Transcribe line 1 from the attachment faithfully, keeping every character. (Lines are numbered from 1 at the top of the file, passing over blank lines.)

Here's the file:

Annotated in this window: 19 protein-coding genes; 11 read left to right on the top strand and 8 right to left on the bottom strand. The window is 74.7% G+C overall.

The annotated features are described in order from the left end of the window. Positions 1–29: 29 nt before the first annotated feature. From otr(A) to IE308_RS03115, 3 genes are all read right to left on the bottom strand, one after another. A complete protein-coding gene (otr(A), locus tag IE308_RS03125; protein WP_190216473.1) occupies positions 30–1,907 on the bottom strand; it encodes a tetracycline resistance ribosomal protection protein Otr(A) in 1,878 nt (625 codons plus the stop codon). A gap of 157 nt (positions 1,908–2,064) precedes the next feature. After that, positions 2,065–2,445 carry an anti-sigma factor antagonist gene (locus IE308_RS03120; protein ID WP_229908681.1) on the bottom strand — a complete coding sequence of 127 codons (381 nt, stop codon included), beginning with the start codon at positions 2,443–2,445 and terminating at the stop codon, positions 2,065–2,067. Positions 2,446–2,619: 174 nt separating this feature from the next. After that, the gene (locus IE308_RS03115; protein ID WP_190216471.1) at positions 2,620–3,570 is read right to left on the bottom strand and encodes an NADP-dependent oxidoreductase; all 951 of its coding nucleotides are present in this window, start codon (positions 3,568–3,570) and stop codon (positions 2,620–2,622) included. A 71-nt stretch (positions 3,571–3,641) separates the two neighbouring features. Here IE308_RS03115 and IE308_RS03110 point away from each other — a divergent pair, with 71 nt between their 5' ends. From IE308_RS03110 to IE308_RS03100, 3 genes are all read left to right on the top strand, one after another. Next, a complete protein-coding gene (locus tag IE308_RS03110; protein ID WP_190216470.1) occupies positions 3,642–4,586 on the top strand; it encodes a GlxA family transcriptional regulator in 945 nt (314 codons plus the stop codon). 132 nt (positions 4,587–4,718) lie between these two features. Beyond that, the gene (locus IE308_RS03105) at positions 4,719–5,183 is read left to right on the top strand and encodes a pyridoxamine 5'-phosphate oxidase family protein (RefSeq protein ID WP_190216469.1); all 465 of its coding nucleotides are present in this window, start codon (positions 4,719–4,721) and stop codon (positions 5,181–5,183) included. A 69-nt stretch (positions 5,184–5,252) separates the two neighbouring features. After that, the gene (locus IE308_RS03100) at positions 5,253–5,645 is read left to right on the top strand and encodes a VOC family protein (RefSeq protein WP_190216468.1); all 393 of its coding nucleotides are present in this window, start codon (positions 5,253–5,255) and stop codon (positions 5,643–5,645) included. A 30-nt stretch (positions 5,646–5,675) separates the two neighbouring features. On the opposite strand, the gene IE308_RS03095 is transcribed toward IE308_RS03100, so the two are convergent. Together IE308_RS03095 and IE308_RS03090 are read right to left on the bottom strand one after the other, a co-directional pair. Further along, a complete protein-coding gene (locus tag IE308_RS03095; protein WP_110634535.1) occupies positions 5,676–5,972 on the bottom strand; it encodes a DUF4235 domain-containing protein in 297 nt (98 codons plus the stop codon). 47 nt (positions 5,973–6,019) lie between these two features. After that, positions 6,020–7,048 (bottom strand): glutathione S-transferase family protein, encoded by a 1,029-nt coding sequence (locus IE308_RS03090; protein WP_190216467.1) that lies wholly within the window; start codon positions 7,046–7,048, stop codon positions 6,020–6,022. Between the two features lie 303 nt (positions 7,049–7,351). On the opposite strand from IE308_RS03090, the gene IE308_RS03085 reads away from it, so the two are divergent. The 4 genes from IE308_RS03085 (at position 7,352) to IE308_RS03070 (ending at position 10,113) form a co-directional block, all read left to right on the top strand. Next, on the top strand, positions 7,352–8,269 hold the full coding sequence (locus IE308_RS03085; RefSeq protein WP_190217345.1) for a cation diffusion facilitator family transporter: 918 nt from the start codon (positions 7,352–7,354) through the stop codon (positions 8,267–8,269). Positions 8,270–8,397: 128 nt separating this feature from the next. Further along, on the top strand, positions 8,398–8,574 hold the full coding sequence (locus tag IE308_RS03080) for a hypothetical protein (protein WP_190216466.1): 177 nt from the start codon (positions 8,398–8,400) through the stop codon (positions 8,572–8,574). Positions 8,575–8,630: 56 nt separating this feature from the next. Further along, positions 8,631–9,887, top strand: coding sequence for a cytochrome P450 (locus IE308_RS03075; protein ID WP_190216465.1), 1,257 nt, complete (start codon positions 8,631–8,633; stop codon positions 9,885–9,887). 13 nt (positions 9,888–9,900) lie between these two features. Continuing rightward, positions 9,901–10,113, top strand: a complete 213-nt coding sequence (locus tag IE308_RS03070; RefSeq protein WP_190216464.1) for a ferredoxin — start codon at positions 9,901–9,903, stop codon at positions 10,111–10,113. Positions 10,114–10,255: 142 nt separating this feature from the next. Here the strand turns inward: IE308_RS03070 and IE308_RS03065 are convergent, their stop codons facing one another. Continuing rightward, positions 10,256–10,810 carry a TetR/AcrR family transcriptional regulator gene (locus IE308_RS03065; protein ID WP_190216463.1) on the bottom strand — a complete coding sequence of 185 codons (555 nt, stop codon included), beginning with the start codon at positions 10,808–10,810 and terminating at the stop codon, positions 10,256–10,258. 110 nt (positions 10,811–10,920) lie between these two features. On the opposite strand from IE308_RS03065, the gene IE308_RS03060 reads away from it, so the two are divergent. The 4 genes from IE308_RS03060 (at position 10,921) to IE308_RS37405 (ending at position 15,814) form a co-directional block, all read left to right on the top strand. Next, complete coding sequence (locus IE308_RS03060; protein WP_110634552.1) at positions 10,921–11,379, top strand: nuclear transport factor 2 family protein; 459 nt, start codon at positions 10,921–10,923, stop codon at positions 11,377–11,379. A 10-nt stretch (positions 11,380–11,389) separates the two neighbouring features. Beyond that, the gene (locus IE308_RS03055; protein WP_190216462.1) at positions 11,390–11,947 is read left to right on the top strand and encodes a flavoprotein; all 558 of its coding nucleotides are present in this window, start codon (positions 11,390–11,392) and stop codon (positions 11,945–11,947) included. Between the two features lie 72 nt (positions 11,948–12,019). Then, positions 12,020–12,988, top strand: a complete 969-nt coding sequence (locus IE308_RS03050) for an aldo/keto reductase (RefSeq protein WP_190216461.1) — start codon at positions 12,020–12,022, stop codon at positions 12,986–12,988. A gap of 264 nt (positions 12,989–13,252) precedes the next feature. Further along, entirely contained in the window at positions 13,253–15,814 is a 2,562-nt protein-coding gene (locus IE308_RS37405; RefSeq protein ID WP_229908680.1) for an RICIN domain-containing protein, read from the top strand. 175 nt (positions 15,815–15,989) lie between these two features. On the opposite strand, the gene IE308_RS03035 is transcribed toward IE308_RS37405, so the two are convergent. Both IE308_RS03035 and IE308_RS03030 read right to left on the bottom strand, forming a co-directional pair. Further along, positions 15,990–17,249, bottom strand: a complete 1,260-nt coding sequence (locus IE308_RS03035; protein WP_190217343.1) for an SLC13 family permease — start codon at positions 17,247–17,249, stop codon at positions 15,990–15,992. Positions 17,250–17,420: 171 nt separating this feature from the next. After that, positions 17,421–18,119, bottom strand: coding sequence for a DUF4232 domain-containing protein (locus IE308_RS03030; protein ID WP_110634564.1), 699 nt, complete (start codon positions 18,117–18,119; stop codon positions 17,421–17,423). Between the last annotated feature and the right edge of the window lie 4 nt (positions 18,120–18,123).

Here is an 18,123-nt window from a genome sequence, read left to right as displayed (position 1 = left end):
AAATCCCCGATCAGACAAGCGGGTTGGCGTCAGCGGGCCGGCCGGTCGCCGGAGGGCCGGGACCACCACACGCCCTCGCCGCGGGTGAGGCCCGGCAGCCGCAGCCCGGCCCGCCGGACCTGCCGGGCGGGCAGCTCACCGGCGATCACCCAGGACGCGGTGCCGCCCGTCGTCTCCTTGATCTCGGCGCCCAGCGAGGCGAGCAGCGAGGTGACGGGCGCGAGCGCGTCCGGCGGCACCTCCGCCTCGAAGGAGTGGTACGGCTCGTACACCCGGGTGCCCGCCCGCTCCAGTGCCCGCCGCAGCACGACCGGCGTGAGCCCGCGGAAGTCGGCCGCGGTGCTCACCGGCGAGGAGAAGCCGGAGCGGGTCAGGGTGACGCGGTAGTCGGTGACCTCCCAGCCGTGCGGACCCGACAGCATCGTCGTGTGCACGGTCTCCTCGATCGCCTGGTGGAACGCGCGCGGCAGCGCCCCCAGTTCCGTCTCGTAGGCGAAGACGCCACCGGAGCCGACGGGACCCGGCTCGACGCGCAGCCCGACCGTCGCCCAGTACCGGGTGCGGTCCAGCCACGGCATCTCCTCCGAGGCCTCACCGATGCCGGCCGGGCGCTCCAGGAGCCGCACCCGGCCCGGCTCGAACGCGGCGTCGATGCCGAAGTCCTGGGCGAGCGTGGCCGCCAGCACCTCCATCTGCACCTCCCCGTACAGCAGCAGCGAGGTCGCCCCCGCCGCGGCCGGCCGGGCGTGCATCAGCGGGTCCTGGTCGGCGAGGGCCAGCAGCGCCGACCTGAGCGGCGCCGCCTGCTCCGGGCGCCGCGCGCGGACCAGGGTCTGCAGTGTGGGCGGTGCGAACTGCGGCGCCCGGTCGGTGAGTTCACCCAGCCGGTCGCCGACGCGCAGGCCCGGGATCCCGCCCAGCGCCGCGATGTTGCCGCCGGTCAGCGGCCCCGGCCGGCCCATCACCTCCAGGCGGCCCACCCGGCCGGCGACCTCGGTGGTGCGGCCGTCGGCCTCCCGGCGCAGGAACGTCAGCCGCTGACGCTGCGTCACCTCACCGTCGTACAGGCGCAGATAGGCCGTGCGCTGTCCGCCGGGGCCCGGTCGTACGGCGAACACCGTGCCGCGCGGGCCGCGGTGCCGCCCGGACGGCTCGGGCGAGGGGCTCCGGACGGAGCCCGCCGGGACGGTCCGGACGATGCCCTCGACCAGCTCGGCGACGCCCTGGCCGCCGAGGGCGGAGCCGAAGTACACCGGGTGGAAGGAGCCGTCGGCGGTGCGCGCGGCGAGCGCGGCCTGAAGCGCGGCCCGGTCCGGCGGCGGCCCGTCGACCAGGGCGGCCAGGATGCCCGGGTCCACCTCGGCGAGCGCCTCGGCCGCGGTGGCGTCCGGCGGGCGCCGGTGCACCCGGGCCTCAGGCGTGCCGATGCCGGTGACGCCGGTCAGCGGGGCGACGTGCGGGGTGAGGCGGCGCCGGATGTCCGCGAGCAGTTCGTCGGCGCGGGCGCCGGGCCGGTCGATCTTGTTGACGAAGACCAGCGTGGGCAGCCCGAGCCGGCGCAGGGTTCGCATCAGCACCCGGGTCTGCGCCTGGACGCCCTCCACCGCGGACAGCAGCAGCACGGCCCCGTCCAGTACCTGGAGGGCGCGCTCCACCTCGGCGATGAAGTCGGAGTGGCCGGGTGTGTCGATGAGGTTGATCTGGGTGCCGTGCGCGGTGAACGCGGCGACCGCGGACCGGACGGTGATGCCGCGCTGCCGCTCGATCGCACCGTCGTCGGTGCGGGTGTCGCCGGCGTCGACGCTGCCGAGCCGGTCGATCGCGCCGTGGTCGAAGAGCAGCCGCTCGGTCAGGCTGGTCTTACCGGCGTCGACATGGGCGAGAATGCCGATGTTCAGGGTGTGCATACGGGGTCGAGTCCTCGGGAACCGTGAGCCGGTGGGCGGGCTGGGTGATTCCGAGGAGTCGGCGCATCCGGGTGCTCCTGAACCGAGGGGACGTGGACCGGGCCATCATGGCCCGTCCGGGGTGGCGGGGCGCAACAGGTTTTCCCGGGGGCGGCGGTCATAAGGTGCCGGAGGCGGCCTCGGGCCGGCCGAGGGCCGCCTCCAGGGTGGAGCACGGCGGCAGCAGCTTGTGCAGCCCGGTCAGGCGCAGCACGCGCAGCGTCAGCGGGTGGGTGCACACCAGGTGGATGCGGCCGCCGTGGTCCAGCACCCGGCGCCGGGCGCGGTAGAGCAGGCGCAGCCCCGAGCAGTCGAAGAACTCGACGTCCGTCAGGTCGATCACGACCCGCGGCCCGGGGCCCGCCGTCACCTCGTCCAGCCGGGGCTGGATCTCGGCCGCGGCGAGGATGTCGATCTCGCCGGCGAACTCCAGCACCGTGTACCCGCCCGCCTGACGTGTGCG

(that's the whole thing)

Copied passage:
Annotated in this window: 19 protein-coding genes; 11 read left to right on the top strand and 8 right to left on the bottom strand. The window is 74.7% G+C overall.